Two housing reports in the week just demonstrated, yet again, economists are not infallible.
On Tuesday, the National Association of Realtors (NAR) reported existing home sales for December: 4.94 million against a consensus forecast of 5.1 million. The forecast would have represented an increase of 1.2 percent over the 5.04 million sales pace (these data are reported as a seasonally adjusted annual rate). Instead, the report showed a drop of 1 percent from the revised November sales rate of 4.99 million and an almost 2 percent drop from the original report.[IMAGE]
Then on Friday, the Census Bureau and HUD reported jointly 369,000 new homes were sold in December compared with a consensus forecast of 388,000. The forecast would have represented an increase of almost 3 percent from the 377,000 November sales. Instead, the forecast was a drop of 2.5 percent from the revised November sales of 398,000. The actual sales report was a 7.3 percent decline.
If your head is spinning from the numbers, wait, here's more.
Economists of all stripes will insist their forecasts for both existing and new home sales are correct.
We shouldn't--according to one school of thought --be looking at one month's data set but rather quarterly numbers--although they are reported, and forecast, monthly.
The two home ""sales"" reports measure different activity--the new home sales report measures contracts, the existing home sales report measures closings, and neither is a perfect gauge of the housing market. Indeed, according to the Census-HUD joint release, the new home sales report is ""estimated from sampling surveysÃ¢â‚¬Â¦subject to sampling variability as well as nonsampling error including bias and variance from response, nonreporting and undercoverage.""
The release includes a percentage range. In the case of the December report, the 7.3 percent drop in sales could have been plus or minus 15.3 percent: anywhere from down 22.6 percent to up 8.0 percent. ""If a range does not contain zero, the change is statistically significant. If it does contain zero, the change is not statistically significant, that is it is uncertain whether there was an increase or a decrease.""
In other words, sales may have gone down, they may have gone up, but we really don't know.
The NAR report contains no such disclaimer, but rather than focusing on the month-month change when the change is negative, NAR highlights the year-year change as it did in its December report. If NAR had indeed looked at quarterly numbers, it would have seen the fourth quarter sales averaged 4.9 million per month compared with 4.7 million in the third quarter and 4.4 million in the fourth quarter of 2011.[COLUMN_BREAK]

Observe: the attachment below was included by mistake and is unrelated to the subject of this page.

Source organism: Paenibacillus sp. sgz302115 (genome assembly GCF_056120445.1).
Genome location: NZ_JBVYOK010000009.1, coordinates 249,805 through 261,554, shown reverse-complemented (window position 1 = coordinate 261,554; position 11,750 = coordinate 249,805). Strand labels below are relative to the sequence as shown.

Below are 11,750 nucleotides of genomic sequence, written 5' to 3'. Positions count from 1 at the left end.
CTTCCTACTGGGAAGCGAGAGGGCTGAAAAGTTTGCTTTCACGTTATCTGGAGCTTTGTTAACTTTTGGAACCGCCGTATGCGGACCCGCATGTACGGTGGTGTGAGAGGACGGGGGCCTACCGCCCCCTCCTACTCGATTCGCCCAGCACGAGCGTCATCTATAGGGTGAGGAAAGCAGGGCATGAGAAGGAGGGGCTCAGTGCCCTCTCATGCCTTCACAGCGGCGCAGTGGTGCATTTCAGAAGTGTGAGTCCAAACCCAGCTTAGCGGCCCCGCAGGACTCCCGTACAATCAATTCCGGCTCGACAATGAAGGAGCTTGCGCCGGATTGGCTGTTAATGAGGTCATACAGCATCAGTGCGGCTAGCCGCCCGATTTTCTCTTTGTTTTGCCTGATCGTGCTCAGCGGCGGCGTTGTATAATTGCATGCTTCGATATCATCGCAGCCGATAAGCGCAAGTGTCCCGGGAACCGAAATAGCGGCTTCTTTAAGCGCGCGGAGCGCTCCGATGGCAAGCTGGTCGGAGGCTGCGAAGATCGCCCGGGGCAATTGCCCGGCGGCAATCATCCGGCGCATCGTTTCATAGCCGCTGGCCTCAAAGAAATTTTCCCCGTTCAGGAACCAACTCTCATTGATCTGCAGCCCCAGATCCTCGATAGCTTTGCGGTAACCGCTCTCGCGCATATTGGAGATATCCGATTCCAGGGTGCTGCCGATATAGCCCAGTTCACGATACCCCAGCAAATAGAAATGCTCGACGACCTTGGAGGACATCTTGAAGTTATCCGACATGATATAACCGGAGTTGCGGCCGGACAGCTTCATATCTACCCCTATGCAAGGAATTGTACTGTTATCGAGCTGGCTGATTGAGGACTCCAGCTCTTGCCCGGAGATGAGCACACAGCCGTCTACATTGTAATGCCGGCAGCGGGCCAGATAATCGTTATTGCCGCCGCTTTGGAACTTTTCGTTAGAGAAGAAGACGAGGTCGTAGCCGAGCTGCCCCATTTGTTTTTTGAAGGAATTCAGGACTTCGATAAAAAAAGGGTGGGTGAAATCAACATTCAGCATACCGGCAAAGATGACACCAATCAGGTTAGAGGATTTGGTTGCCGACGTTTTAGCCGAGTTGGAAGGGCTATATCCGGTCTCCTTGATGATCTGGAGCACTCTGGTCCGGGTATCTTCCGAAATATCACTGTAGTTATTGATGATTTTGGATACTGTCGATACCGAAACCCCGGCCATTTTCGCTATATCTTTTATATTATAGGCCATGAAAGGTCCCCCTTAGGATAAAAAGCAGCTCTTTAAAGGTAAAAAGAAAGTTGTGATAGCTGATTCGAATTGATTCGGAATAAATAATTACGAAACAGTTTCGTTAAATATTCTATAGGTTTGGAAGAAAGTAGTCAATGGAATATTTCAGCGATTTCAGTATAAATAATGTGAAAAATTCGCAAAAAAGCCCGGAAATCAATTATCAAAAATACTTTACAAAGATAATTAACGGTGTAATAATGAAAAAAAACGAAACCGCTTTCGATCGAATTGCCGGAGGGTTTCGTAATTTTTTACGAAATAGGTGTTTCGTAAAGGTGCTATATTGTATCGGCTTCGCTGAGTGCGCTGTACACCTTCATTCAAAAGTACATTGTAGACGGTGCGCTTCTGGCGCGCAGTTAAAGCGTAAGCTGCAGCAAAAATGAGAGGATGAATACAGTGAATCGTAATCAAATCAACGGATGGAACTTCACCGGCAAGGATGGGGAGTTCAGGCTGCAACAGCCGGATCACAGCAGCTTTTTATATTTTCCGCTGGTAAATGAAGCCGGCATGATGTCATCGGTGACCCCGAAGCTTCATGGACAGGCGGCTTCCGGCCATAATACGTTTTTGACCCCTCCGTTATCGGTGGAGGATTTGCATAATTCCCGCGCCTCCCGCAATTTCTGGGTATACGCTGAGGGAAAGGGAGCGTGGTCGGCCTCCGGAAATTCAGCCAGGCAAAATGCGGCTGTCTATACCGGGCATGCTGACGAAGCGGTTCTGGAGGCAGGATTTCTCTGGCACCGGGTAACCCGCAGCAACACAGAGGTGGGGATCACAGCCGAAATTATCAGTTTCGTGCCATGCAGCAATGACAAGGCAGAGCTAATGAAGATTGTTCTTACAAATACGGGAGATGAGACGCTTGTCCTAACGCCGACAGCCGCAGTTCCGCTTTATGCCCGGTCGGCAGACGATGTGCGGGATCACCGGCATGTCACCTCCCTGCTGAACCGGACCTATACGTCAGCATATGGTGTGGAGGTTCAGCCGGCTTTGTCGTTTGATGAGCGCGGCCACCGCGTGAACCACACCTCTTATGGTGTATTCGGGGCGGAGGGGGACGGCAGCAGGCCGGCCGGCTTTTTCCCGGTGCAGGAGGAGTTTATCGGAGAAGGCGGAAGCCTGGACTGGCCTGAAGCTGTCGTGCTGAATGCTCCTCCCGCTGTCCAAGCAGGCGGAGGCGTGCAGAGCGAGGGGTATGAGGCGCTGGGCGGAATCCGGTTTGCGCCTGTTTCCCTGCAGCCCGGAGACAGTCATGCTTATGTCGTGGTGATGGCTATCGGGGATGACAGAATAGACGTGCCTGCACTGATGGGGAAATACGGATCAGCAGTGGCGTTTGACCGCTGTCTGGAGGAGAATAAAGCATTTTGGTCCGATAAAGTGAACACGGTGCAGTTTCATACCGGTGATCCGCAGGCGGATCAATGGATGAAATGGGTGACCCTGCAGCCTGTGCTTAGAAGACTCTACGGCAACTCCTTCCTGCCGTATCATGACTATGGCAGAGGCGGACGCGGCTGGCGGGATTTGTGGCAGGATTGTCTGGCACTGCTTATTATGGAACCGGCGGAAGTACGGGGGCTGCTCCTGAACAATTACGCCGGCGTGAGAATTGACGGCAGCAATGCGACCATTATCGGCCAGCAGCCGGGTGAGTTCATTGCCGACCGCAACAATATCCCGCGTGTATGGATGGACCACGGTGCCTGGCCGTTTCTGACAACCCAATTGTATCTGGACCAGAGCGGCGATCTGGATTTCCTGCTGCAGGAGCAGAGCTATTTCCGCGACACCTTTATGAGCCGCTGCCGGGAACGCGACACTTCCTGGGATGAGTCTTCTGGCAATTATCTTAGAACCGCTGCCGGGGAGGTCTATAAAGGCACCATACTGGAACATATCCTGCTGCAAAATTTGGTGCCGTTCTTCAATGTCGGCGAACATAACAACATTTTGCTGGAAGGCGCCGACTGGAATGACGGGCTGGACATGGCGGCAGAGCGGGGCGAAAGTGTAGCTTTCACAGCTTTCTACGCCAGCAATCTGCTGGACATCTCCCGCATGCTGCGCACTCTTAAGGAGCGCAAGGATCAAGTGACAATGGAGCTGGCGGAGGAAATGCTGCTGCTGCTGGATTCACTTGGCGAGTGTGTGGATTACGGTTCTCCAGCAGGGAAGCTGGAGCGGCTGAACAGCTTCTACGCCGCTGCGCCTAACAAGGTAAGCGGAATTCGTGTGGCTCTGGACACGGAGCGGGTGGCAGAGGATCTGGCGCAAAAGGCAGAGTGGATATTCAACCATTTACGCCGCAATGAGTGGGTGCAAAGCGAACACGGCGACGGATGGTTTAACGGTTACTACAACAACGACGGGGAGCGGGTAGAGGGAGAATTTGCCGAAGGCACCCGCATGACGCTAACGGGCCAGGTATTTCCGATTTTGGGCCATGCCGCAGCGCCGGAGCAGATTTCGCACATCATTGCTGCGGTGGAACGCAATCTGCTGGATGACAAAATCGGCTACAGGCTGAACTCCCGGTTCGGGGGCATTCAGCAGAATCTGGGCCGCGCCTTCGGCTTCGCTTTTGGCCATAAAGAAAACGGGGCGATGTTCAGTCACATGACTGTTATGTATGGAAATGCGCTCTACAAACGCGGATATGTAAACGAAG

NAR is, of course, an advocacy group trying to put housing in the best possible light. We have a right to have different expectations from a government report.
NAR stresses the year-year rather than month-month change in the median sales price. The month-month change in the sales price would logically affect sales. During 2012, sales dropped month-month five times and in four of those months the median price rose; the median price fell in four of the six months in which sale increased (sales were unchanged in May). While the median price moves not only on supply and demand, but on the mix of homes sold in a given month, to suggest there is no or limited correlation between prices and the number of homes sold would be unrealistic.
The cautionary tale is to watch not only what the numbers are, but what analysts say they are.
There are several important housing related reports due out next week, but they will take a backseat to Wednesday's report on fourth quarter GDP and Friday's report on the employment situation.
The NAR will report its Pending Home Sales Index Monday, its version of the New Home Sales report. The index has improved for four of the last five months and in its purest form, is an indicator of the existing home sales report two months forward. (Monday's PHSI for December should ""predict"" existing home sales in February). That said, existing home sales rose in four of the last six months, precisely what the PHSI forecast--except that the months were different. Using the PHSI as an indicator, sales should have dropped in August and October; they fell month-month instead in September and December. The forecast for the December PHSI is for another modest 0.3 point gain, far below the average increase of 2.4 points for each of the last three months. If the consensus is accurate, it will add a dash of reality to the unbridled optimism surrounding housing.
Standard & Poor's will report Tuesday on the Case-Shiller Home Price Index for November. The comparable Federal Housing Finance Agency index showed a 5.7 percent year-year gain, supporting the forecast for a 5.3 percent year-year Case Shiller improvement. If the forecast is accurate, it would be the strongest year-year increase in the 20-city index since August 2006 but still leave the index 29.5 percent below its July 2006 peak.
Hurricane Sandy's toll on the economy--reported in bits and pieces in other data releases--will show up in Wednesday's report on Gross Domestic Product--a 0.8 percent annualized growth rate, which would be the second weakest quarterly gain of the recovery. While consumption appears to have held up, net exports will be the biggest drag, with a drop off in government spending also holding back growth. Government spending fueled growth in the third quarter, powered in part by end of fiscal year defense spending.
Friday's employment situation report, despite the sharp drop in initial claims for unemployment insurance, is expected to show the unemployment rate remained flat at 7.8 percent as the labor force grew with re-entrants. Job growth is expected to hover around 155,000, which appears to have become the new norm for the recovery.
_Hear Mark Lieberman Friday on P.O.T.U.S. radio, Sirius-XM 124, at 8:45 am eastern time._